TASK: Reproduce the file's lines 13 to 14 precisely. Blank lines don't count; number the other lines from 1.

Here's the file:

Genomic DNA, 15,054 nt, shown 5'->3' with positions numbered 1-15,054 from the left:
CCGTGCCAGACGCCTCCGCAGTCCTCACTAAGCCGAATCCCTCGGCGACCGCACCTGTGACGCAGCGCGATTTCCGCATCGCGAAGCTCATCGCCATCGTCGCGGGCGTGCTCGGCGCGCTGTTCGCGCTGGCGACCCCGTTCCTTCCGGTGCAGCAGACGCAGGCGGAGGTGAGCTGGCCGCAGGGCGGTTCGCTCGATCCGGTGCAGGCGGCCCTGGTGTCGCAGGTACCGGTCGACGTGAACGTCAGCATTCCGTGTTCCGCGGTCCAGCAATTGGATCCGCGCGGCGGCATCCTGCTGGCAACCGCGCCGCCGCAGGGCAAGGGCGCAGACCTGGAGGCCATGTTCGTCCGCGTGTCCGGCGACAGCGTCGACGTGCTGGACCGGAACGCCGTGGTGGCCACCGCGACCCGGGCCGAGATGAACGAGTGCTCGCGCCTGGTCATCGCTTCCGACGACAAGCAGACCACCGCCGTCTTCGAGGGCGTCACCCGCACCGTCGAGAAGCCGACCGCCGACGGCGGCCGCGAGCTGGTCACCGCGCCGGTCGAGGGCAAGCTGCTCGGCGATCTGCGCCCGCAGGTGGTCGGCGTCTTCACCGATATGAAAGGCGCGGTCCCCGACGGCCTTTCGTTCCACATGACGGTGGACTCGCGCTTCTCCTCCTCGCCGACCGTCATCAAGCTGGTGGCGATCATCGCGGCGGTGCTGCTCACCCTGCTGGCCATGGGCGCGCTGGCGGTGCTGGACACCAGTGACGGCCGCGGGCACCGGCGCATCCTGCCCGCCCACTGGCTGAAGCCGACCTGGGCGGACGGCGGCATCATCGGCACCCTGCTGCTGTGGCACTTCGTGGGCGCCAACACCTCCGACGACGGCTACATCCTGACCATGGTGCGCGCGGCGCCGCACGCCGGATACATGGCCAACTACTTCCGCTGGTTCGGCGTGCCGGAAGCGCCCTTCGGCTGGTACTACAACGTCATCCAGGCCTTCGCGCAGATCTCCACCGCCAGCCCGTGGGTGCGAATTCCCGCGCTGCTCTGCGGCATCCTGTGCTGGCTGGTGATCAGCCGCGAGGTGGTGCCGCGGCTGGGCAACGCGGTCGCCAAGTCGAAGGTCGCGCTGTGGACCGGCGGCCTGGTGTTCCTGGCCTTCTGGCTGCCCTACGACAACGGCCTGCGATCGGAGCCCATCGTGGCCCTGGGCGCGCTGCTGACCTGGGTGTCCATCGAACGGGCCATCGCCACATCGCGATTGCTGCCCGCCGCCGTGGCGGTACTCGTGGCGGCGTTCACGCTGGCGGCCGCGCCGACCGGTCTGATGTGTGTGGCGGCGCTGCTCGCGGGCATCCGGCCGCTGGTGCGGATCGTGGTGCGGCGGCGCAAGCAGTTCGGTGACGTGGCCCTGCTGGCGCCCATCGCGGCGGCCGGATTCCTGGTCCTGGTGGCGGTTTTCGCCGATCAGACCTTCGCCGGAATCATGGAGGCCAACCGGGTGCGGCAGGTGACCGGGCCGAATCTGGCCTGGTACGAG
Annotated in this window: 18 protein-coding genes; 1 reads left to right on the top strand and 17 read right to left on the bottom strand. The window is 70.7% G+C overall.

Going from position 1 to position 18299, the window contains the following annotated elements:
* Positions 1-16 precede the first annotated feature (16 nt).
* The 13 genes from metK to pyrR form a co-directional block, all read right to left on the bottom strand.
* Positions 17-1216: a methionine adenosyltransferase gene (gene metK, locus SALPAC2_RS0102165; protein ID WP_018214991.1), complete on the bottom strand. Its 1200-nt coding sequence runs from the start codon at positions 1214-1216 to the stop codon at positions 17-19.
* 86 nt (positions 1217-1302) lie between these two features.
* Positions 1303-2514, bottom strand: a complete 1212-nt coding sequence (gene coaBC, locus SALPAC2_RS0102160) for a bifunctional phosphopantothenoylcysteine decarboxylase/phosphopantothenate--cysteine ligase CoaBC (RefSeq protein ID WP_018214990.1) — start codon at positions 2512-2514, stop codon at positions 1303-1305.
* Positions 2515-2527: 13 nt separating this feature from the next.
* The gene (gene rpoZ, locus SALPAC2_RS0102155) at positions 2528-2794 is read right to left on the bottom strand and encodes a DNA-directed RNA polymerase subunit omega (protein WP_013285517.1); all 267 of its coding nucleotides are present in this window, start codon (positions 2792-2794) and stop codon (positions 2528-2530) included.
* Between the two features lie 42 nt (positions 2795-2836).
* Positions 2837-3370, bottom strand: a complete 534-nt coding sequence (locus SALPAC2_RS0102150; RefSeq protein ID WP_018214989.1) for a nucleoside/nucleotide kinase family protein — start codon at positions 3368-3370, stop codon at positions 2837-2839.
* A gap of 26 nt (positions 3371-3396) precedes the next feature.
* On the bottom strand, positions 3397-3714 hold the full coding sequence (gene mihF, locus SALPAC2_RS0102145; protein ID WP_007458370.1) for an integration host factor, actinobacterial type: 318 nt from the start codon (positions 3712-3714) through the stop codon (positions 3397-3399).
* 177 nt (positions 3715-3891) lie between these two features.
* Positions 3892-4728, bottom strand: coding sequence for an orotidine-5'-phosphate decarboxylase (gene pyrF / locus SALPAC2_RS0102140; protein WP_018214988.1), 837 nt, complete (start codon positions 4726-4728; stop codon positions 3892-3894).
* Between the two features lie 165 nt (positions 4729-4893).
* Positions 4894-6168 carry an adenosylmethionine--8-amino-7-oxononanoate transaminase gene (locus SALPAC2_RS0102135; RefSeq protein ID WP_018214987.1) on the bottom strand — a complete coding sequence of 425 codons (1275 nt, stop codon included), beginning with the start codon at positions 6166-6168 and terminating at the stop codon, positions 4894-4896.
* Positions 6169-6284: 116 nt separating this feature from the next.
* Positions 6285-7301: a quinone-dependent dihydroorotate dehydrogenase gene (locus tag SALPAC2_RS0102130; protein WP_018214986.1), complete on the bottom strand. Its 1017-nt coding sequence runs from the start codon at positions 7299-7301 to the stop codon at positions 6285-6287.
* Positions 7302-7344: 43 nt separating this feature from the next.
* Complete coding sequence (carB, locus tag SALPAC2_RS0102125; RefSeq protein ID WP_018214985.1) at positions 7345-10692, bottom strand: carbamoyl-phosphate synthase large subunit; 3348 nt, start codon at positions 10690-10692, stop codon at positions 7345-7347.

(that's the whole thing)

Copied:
* Positions 2837-3370, bottom strand: a complete 534-nt coding sequence (locus SALPAC2_RS0102150; RefSeq protein ID WP_018214989.1) for a nucleoside/nucleotide kinase family protein — start codon at positions 3368-3370, stop codon at positions 2837-2839.
* A gap of 26 nt (positions 3371-3396) precedes the next feature.